Gaza gets chocolate but no cement
If you have cash to spare in Gaza, you can treat your children to new varieties of chocolate Israel has just let in for the first time in a few years, or splash out on new tableware it allowed into the territory this week.
If you need cement and steel to rebuild a home destroyed by war, you'll have to wait a bit longer.
Israel is still deciding exactly what it will and will not allow into Gaza under a new approach toward the enclave, which it has blockaded for four years. As it changes the policy, some previously banned goods have started to flow across the border.
As yet, there is no sign of the basic materials and machine parts which aid workers and businessmen say Gaza needs if the homeless are to be rehoused and the economy is to be revived to alleviate growing poverty attributed to the blockade.
Facing an international outcry over its lethal raid on a Turkish aid ship that tried to break the embargo last month, Israel announced on June 20 that it would ease the blockade.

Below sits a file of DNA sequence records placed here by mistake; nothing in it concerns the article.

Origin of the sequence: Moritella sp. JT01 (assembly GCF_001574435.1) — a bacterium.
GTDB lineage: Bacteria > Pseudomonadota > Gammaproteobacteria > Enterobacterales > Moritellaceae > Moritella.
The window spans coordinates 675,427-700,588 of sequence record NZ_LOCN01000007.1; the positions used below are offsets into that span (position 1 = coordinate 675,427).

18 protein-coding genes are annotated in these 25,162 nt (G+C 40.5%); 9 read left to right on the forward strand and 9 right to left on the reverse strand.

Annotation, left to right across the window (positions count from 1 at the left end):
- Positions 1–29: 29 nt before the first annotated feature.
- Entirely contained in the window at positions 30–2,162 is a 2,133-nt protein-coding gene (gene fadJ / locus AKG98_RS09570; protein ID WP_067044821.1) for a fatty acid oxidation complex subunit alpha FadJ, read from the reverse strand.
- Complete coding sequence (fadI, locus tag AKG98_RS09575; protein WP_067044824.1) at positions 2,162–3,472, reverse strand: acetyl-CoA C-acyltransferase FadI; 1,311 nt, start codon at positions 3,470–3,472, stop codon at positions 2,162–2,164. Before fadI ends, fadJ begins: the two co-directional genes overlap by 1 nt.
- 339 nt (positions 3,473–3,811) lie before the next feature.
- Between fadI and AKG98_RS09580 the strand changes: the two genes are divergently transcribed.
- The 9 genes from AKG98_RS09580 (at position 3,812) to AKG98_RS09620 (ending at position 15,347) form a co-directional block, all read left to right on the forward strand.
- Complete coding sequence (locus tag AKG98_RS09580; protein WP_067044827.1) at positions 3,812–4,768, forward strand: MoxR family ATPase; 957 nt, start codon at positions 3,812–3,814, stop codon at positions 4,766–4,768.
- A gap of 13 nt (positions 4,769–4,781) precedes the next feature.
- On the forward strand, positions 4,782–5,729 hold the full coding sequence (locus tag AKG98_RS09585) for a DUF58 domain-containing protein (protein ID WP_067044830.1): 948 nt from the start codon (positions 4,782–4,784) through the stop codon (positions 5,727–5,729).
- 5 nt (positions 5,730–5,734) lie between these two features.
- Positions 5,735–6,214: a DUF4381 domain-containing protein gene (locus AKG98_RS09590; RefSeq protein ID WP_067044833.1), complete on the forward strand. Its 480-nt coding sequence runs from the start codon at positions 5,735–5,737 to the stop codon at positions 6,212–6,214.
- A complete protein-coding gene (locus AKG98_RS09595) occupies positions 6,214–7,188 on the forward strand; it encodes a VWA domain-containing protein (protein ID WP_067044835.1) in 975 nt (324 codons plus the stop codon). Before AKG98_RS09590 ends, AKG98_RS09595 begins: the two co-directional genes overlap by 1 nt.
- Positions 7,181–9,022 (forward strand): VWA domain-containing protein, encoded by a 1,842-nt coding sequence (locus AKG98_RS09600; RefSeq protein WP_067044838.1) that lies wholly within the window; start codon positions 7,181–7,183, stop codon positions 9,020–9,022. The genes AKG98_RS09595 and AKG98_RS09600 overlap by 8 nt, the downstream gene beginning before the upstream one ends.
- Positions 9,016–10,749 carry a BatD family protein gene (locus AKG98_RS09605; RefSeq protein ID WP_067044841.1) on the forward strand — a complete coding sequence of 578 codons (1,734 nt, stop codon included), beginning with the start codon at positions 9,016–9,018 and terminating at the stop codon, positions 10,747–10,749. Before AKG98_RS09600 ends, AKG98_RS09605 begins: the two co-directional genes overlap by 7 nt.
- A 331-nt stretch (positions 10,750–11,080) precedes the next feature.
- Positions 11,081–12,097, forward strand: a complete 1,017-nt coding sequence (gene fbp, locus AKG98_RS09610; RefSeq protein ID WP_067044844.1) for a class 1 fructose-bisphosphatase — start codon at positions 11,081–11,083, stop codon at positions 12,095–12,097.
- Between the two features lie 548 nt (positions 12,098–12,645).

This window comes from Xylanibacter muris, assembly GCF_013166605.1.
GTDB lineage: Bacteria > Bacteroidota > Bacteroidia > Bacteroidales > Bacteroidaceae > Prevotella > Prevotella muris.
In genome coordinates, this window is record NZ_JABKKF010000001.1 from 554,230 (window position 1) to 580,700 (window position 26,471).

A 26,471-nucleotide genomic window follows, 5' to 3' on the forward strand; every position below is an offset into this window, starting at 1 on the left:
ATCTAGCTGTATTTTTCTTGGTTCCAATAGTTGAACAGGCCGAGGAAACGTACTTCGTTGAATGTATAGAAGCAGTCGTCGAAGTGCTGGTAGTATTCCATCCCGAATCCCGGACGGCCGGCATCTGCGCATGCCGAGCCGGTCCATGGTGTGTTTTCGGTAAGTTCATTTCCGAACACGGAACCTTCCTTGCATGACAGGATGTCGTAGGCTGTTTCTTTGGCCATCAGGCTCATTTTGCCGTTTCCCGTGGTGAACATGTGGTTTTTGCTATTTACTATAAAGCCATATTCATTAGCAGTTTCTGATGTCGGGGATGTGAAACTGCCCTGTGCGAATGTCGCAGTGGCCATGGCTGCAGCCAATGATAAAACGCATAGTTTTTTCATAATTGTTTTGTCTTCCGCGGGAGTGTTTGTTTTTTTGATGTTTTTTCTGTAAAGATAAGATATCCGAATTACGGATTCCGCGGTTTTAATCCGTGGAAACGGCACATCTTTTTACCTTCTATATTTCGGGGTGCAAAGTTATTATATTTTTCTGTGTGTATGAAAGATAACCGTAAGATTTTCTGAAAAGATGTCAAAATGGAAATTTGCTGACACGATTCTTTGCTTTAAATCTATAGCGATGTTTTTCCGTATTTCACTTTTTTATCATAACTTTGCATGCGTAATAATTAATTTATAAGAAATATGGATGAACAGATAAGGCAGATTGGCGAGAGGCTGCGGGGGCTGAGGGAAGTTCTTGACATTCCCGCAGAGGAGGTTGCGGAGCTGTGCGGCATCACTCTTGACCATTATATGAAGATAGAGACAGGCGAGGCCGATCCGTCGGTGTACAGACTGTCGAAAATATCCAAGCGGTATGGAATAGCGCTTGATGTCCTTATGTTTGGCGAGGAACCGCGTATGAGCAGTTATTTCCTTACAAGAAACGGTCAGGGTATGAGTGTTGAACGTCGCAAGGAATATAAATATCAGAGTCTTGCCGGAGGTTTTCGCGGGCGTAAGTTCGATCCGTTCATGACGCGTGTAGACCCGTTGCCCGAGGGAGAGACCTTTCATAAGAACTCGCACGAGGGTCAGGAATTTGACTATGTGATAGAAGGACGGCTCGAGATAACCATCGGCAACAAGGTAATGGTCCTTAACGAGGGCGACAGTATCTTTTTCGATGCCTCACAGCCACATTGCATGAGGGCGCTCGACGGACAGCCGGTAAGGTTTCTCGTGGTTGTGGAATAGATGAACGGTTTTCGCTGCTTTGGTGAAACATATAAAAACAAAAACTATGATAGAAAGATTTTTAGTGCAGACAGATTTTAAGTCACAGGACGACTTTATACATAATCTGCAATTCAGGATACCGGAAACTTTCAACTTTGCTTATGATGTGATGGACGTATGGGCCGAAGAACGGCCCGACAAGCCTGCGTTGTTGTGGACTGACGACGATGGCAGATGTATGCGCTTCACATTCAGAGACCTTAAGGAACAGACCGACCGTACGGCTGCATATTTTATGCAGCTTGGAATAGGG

The announcement was welcomed by foreign governments, which have urged Israel to lift or ease the embargo.
The steps taken by Israel so far have disappointed Palestinians who want ready access to materials such as cement, not consumer goods which are plentiful for the few with spare cash.
Gaza has yet to rebuild from Israel's 2008-2009 offensive against Hamas, the Islamist movement, which governs here, and the stated target of the blockade, imposed because of the group's hostility toward Israel.
Over the past two weeks, the easing of the embargo has allowed grocers to fill their shelves with cornflakes, cakes, biscuits, shampoo and razor blades supplied through the Kerem Shalom crossing to Gaza.
Like most items, these goods were available, if expensive, from black marketeers who have been filling the supply gap by bringing in merchandise through tunnels from Egypt, Gaza's main supply route for the past two years.